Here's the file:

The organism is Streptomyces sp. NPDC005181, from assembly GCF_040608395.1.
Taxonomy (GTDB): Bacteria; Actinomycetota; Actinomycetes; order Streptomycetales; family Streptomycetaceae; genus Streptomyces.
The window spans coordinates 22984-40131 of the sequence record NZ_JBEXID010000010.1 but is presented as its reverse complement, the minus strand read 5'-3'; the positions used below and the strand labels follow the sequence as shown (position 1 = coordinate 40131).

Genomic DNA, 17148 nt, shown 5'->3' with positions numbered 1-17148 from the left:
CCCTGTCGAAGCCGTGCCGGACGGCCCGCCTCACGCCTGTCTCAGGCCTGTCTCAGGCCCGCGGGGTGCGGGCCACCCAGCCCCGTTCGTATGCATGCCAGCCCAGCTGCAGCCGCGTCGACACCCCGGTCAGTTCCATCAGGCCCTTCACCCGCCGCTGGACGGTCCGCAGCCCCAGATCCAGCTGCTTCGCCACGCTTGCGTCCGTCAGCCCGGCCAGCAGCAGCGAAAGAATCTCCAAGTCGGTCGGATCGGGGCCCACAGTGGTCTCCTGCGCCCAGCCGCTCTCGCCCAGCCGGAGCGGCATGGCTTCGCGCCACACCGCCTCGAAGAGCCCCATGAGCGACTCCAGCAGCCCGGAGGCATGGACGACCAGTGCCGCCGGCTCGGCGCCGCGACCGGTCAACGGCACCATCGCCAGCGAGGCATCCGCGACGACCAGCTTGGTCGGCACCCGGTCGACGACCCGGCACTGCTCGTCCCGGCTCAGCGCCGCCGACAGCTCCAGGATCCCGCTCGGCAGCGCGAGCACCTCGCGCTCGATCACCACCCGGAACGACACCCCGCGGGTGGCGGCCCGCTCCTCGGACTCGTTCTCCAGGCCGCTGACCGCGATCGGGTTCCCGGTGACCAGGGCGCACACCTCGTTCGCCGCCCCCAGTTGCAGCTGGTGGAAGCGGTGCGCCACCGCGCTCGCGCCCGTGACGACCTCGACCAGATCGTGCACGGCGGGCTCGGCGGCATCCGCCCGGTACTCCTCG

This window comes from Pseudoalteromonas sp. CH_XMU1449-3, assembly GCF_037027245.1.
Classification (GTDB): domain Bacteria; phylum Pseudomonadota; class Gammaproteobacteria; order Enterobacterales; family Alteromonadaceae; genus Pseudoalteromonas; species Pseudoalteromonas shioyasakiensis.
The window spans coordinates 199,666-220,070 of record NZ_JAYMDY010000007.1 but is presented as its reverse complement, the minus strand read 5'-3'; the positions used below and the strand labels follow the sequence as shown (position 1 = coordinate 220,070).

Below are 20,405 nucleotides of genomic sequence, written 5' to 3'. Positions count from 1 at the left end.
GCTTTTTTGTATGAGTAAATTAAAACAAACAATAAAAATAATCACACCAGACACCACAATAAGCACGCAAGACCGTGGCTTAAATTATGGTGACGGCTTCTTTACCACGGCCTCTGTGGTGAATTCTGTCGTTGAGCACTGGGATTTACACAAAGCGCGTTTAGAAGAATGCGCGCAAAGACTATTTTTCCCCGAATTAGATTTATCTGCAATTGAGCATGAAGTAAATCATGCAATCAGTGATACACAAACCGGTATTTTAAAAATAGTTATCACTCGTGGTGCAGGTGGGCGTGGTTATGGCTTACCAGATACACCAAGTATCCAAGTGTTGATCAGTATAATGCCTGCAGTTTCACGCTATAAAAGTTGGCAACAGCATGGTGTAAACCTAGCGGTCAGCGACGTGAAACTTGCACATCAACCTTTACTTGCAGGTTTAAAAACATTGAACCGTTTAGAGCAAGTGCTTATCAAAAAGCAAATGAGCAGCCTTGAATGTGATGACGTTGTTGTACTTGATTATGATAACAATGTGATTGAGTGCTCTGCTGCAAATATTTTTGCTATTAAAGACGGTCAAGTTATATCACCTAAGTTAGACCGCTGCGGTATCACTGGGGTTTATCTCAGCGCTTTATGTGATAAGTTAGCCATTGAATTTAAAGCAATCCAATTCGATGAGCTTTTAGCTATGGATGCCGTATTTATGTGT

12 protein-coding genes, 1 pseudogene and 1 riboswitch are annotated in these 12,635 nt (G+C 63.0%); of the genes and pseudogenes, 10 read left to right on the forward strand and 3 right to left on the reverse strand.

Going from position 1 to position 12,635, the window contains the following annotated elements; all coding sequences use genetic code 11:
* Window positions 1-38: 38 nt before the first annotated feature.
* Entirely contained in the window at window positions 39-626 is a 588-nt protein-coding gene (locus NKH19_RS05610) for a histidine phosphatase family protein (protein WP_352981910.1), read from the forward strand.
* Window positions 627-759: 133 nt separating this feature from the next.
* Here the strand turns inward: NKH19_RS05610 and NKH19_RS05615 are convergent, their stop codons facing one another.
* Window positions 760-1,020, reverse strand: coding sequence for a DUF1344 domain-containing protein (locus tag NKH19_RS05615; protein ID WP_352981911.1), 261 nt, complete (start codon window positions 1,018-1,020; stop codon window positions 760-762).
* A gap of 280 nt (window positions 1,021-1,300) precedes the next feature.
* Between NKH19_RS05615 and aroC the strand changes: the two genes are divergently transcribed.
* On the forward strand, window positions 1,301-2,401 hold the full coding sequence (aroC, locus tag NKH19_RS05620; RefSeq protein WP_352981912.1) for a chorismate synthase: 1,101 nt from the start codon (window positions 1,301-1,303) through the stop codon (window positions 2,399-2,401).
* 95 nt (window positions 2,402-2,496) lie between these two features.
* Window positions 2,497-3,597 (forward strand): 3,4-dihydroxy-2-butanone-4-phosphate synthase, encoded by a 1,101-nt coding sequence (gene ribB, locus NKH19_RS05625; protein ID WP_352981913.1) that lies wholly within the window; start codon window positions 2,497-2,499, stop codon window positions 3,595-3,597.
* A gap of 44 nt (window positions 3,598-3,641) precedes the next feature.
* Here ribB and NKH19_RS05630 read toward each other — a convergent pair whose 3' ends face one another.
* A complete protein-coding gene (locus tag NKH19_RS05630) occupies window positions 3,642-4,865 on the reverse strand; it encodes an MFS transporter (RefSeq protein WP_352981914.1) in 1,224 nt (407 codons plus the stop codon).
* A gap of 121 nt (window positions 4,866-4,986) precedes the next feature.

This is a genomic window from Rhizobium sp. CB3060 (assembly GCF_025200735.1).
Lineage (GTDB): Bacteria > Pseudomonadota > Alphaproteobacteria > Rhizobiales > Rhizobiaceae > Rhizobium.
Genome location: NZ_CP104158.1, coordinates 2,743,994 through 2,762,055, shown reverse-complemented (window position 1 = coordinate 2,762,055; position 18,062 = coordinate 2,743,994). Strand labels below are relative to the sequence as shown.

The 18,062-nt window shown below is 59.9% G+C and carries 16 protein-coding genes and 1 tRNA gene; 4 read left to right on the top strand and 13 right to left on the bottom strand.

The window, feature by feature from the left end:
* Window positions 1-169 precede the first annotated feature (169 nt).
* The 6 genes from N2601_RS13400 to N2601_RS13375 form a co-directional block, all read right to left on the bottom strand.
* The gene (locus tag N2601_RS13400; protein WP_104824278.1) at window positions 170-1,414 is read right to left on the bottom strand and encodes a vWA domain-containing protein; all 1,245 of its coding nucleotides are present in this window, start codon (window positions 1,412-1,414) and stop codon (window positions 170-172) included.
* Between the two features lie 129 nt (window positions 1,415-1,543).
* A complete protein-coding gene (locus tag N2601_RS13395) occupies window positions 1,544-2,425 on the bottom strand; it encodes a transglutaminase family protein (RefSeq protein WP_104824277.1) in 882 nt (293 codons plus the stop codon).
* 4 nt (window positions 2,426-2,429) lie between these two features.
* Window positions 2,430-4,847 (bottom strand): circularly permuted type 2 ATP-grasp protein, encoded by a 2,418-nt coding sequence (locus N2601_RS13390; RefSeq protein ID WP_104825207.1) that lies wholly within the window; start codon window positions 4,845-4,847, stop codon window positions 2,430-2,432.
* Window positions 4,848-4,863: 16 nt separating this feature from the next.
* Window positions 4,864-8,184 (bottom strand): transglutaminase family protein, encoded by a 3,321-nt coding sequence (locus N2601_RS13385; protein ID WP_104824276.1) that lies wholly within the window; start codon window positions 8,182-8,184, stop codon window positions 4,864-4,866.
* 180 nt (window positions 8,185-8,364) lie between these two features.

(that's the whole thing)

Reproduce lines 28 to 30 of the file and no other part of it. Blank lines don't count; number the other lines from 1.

Lineage (GTDB): Bacteria > Pseudomonadota > Alphaproteobacteria > Rhizobiales > Rhizobiaceae > Rhizobium.
Genome location: NZ_CP104158.1, coordinates 2,743,994 through 2,762,055, shown reverse-complemented (window position 1 = coordinate 2,762,055; position 18,062 = coordinate 2,743,994). Strand labels below are relative to the sequence as shown.

The 18,062-nt window shown below is 59.9% G+C and carries 16 protein-coding genes and 1 tRNA gene; 4 read left to right on the top strand and 13 right to left on the bottom strand.